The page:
The Relationship between Quality of Ground Waters and Forest Cover in Regions Affected by High Levels of Acid Atmospheric Deposition – a Case Study of the Krušné Hory Mts., Czech Republic
Z. Hrkal1, 2, D. Fottová3, P. Rosendorf2
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1Charles University, Faculty of Science, Department of Hydrogeology, Albertov 6, 128 43 Praha 2, Czech Republic
2Water Research Institute TGM, Podbabská 30, 160 62 Praha 6, Czech Republic
3Czech Geological Survey, Geologická 6, 152 00 Praha 5, Czech Republic
Pol. J. Environ. Stud. 2009;18(6):995–1004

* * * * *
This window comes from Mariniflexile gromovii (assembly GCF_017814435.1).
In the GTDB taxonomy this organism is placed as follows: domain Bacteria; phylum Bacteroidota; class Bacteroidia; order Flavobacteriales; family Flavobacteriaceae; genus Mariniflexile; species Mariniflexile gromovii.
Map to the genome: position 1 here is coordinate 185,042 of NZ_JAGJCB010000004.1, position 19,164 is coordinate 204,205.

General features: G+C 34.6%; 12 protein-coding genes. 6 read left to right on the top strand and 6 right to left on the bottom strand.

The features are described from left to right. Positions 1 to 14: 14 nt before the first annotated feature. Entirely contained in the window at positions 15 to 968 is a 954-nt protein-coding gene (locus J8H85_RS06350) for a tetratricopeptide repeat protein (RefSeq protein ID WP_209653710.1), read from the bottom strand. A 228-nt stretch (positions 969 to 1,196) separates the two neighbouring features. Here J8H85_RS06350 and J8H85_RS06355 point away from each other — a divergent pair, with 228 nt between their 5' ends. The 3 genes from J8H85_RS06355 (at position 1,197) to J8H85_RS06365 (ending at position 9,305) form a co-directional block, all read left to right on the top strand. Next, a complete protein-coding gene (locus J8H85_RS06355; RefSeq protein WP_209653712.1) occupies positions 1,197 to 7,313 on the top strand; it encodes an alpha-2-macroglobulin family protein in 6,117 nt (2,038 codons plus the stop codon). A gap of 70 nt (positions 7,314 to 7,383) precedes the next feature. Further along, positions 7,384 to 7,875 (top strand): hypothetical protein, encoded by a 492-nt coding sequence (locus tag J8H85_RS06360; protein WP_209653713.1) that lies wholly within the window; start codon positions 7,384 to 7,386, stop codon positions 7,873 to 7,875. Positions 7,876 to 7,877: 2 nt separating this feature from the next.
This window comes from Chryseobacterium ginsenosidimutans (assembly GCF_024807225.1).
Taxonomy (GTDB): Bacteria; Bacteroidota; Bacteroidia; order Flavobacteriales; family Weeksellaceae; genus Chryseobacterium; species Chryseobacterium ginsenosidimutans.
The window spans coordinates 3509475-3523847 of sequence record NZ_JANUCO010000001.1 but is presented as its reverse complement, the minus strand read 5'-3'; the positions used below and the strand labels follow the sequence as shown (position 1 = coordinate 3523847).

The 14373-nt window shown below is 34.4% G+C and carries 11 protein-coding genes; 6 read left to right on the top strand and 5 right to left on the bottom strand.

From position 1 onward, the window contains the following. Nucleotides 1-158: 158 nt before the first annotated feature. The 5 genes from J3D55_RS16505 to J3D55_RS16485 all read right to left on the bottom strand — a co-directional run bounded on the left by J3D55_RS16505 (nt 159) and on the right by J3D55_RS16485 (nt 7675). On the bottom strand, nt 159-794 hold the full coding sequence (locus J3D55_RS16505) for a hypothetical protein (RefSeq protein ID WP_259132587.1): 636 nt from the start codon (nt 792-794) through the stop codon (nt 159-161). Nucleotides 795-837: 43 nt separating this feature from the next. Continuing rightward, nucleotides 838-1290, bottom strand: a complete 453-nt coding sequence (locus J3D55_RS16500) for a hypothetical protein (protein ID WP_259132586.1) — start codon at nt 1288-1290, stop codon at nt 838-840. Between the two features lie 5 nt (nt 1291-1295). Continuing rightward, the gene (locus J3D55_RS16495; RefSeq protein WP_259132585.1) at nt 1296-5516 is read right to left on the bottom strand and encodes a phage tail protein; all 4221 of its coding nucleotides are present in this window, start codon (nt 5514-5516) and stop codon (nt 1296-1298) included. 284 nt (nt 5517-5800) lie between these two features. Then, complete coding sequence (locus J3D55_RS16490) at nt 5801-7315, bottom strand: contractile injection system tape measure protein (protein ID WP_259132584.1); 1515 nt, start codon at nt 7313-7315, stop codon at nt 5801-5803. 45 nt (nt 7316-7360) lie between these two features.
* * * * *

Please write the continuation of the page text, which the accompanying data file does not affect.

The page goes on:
Our paper is intended to assess the long-term impact of acid atmospheric deposition on the chemistry of ground waters in the Krušné hory Mts., and to explore to what extent forest cover participates in the development of chemical composition of relevant waters. The study was based on the results of long-term monitoring and assessment of mass flow in the Jezeří experimental catchment (1996-2007), and also on the results of investigation of a network of 26 experimental catchments in the Krušné hory Mts. that were affected by prolonged atmospheric deposition of high levels of sulfur and nitrogen. The monitoring of ground water quality and the health of forests at these catchments was not continuous. However, areal systematic sampling of waters characterizing the periods 1959-65, 1965-74, 1979-89 and 2000-02 enabled us to reconstruct the development of ground waters chemistry in the Krušné hory region during the last 40 years. The changes in chemical composition of waters were compared with data on atmospheric deposition. The obtained results proved the worst quality of ground waters to have occurred in the 1980s, which was manifested by the depletion of HCO3 contents, a decrease in pH and increase in SO4 and NO3 concentrations. Significant damage to the forest cover was recorded during this period of time. The results indicate that in the presence of a coniferous forest the negative impacts of acid atmospheric deposition on groundwater quality are greater. Simultaneously, the deterioration in the quality of groundwater, indicated by increased concentrations of aluminum, plays a part in damaging the health of the forest.